Teaching Tribal Studies in schools with Senate Bill 13: What is the progress?


Courtesy of Kennedy Farley and Bodhi Reed

The Native American Student Union at Lincoln is led by Kennedy Farley and Bodhi Reed. They are working with the school to create a space for Native students and are advocating for Native rights.

In 2017, the Oregon Legislature passed Senate Bill 13 (SB13). The Oregon Department of Education (ODE) partnered with the nine federally recognized tribes of Oregon to develop a curriculum for Tribal and Shared History in Oregon public schools. According to ODE,  since the bill passed, the only grades included in the lesson plans are fourth, fifth, eighth and 10th.

In an interview with the Cardinal Times, former Lincoln High School teacher Matt Reed said, “I’m really glad that our state leaders prioritized and listened to Indigenous leaders to make this curriculum possible… but I don’t think it’s enough, and I don’t think they would say it’s enough, either.”

Portland Public Schools Director of Indian Education, Gillian Murr, says that awareness about tribes and the bill itself is a concern: not enough educators and administrators know or care about it as the lessons are all in self paced modules done on a teacher or admin’s personal time. 

“But I do think that if our district wants to support and serve our Native students, they need to do more work around the tribes,” said Murr. “Put [SB 13] into action so that all students are getting it and that it’s not just, if the teacher knows about it.”

The Indian Education Coordinator for ODE, Brent Spencer, oversees the implementation of SB13. ODE plans to release two lesson plans per five content areas for grades one through 12. He says they hope to release 90 new lesson plans about Tribal and Shared History and make them available to teachers. 

“They won’t be available for this academic year. However, we’re hoping to have our internal protocols completed by then, and have reviewed [them] by the nine sovereign tribes of Oregon and our government to government education cluster,” said Spencer.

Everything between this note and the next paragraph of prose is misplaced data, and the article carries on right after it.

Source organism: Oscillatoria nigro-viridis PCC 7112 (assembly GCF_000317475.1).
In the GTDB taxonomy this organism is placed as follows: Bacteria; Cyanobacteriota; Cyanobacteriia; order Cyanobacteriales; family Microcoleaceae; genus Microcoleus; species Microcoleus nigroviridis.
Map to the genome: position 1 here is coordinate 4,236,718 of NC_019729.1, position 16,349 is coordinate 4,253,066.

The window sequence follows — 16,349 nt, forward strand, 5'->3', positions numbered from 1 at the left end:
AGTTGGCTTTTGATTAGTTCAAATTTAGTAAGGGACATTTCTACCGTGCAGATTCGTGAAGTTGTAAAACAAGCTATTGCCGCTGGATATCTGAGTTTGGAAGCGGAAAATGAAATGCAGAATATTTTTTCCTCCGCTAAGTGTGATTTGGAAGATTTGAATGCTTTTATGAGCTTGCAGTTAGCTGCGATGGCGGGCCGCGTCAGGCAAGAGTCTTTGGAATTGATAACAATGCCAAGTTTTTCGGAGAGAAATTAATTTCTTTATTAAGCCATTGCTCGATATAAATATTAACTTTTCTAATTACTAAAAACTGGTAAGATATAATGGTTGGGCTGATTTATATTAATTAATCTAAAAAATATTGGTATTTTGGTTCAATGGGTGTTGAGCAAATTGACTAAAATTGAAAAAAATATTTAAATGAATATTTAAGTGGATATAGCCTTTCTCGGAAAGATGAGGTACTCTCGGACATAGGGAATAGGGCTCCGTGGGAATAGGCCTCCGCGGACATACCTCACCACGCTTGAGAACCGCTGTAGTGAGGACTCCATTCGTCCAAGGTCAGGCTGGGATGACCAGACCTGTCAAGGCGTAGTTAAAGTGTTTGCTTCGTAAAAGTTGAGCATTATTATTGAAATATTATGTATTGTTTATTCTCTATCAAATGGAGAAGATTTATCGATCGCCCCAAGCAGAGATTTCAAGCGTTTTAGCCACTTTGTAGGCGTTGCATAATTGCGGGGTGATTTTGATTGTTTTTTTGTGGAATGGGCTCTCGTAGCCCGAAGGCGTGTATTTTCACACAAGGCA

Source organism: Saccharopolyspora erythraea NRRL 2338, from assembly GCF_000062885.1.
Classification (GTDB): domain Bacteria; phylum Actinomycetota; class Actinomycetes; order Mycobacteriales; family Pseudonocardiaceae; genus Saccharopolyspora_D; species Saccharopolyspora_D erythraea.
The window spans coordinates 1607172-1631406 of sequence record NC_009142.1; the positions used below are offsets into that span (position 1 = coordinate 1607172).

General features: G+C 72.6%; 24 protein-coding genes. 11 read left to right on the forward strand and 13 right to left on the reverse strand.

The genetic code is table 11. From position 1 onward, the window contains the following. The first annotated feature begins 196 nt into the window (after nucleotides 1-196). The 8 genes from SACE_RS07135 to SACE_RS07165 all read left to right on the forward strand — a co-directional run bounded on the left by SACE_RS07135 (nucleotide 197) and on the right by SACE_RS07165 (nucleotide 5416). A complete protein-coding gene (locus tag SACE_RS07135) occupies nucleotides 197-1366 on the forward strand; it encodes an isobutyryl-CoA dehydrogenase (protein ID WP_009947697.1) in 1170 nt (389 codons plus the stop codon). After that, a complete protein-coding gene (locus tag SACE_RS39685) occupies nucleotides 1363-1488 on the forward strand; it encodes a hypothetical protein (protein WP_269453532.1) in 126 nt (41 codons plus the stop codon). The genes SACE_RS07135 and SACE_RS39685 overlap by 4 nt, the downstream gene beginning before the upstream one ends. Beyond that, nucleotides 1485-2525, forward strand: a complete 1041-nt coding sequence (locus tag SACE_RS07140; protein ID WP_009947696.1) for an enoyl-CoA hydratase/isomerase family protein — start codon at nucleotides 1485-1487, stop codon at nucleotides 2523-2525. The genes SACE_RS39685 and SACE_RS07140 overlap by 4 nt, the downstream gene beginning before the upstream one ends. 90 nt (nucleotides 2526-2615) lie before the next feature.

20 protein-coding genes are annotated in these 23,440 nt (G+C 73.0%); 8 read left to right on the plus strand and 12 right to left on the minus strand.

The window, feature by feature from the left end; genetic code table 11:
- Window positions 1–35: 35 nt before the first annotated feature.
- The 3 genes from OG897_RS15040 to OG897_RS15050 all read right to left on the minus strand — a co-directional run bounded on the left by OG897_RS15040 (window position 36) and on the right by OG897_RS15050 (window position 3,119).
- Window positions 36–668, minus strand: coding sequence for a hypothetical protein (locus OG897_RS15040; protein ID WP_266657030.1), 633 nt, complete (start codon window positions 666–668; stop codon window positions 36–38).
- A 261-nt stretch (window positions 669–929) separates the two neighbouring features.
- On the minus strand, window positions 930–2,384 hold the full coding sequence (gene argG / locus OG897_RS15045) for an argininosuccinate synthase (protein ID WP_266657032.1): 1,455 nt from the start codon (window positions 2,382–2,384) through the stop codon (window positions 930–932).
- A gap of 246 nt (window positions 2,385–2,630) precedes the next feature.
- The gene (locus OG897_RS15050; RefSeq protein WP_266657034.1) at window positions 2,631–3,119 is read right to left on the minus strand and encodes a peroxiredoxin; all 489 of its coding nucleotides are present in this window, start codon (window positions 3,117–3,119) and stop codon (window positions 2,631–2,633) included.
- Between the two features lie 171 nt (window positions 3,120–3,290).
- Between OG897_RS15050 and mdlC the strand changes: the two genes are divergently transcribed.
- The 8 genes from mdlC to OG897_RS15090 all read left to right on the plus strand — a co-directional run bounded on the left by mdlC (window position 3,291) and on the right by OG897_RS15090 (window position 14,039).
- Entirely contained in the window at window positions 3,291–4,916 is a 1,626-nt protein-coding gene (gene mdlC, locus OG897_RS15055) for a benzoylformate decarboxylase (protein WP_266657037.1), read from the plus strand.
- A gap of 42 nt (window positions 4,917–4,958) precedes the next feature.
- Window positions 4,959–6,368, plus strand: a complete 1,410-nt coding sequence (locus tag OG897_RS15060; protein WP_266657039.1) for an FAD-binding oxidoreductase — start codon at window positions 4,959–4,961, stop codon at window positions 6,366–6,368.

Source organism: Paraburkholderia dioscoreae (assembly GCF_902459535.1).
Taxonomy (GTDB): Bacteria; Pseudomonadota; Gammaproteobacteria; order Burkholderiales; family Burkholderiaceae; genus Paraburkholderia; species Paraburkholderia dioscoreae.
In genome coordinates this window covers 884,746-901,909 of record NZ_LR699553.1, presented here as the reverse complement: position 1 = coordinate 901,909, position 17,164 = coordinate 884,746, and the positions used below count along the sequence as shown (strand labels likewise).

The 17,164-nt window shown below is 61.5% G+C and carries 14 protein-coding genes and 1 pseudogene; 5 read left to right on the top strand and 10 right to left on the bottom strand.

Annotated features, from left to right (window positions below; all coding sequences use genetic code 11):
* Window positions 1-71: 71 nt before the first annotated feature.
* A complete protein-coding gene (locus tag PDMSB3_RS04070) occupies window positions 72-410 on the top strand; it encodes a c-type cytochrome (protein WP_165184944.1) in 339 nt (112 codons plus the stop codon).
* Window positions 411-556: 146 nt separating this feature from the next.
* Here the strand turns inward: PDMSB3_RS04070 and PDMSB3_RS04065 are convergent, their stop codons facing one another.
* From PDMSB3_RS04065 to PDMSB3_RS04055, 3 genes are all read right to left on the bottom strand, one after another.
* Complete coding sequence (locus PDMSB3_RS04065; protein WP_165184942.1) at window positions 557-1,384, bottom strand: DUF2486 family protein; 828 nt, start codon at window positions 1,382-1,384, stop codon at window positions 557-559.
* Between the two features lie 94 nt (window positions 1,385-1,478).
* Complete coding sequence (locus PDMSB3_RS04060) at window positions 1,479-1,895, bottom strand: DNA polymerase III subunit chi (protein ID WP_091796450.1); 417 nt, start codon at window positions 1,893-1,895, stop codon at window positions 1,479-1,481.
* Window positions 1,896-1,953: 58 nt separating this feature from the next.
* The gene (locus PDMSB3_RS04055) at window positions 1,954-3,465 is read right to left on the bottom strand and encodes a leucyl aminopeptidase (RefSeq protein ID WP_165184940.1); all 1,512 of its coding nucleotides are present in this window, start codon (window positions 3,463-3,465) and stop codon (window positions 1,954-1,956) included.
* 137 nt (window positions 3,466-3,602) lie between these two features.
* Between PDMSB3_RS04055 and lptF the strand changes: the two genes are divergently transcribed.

Melissa Schachner is the director of the K-5 language arts curriculum within PPS, and she has been involved in the rollout of the tribal history curriculum. According to Schachner, in an early conversation with Murr, she expressed the difficulty in using the SB13 lessons. 

“The lessons that came from the State are not fully ready to roll out into a classroom,” said Murr. 

Senior Kennedy Farley is member of the Choctaw and Cherokee Tribes and a leader of Native American Student Union. She would like for tribal education to focus on contemporary issues.

“I would like to see a bigger awareness of the issues that are facing us now… like the Dakota oil pipeline. Those are things we can start changing now as the new generation,” said Farley. 

Murr and Farley agree that schools, in addition to knowing more about the legal mandate and available lessons, must fund education about tribal history. Currently, schools can apply for grants and fundraise to get leaders into their programs to be voices in their education, but Murr feels funding should come from individual districts.

“Ideally, it would come from districts, putting money aside and into their budget. I think that’s going to take more advocacy from the community and organizations. Because otherwise, I don’t think that they will budget for it,” said Murr. 

Farley also wants districts to fund education about tribal history.

“Put your money where your mouth is. If you say you want to help native students and you want to help indigenous leaders, pay them for their time. You can pay them to come to our school… just pay people to come in and talk. That’s the easiest way to do it,” said Farley.